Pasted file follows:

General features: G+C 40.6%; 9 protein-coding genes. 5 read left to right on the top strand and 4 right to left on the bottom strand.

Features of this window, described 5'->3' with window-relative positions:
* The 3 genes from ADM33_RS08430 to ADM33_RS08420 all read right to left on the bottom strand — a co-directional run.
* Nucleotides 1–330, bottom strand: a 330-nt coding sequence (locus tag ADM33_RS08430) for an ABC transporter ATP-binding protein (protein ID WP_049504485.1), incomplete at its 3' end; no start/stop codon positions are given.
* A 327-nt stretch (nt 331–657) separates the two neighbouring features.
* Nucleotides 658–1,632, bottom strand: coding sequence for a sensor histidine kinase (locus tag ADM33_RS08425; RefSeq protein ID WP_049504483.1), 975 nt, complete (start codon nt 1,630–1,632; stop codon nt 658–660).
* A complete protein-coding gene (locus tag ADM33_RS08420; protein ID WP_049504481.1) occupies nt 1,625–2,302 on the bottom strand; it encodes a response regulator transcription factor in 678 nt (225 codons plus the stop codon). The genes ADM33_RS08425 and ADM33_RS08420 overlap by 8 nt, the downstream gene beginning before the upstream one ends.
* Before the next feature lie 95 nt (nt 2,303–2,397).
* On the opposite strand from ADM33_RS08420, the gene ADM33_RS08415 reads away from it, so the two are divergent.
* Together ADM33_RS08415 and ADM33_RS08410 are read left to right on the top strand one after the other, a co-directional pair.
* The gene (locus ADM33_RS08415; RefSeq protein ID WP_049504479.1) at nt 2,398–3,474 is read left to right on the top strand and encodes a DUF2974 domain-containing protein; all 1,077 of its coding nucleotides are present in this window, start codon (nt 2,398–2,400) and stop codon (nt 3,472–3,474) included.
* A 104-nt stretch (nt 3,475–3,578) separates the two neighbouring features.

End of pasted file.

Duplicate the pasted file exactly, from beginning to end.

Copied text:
General features: G+C 40.6%; 9 protein-coding genes. 5 read left to right on the top strand and 4 right to left on the bottom strand.

Features of this window, described 5'->3' with window-relative positions:
* The 3 genes from ADM33_RS08430 to ADM33_RS08420 all read right to left on the bottom strand — a co-directional run.
* Nucleotides 1–330, bottom strand: a 330-nt coding sequence (locus tag ADM33_RS08430) for an ABC transporter ATP-binding protein (protein ID WP_049504485.1), incomplete at its 3' end; no start/stop codon positions are given.
* A 327-nt stretch (nt 331–657) separates the two neighbouring features.
* Nucleotides 658–1,632, bottom strand: coding sequence for a sensor histidine kinase (locus tag ADM33_RS08425; RefSeq protein ID WP_049504483.1), 975 nt, complete (start codon nt 1,630–1,632; stop codon nt 658–660).
* A complete protein-coding gene (locus tag ADM33_RS08420; protein ID WP_049504481.1) occupies nt 1,625–2,302 on the bottom strand; it encodes a response regulator transcription factor in 678 nt (225 codons plus the stop codon). The genes ADM33_RS08425 and ADM33_RS08420 overlap by 8 nt, the downstream gene beginning before the upstream one ends.
* Before the next feature lie 95 nt (nt 2,303–2,397).
* On the opposite strand from ADM33_RS08420, the gene ADM33_RS08415 reads away from it, so the two are divergent.
* Together ADM33_RS08415 and ADM33_RS08410 are read left to right on the top strand one after the other, a co-directional pair.
* The gene (locus ADM33_RS08415; RefSeq protein ID WP_049504479.1) at nt 2,398–3,474 is read left to right on the top strand and encodes a DUF2974 domain-containing protein; all 1,077 of its coding nucleotides are present in this window, start codon (nt 2,398–2,400) and stop codon (nt 3,472–3,474) included.
* A 104-nt stretch (nt 3,475–3,578) separates the two neighbouring features.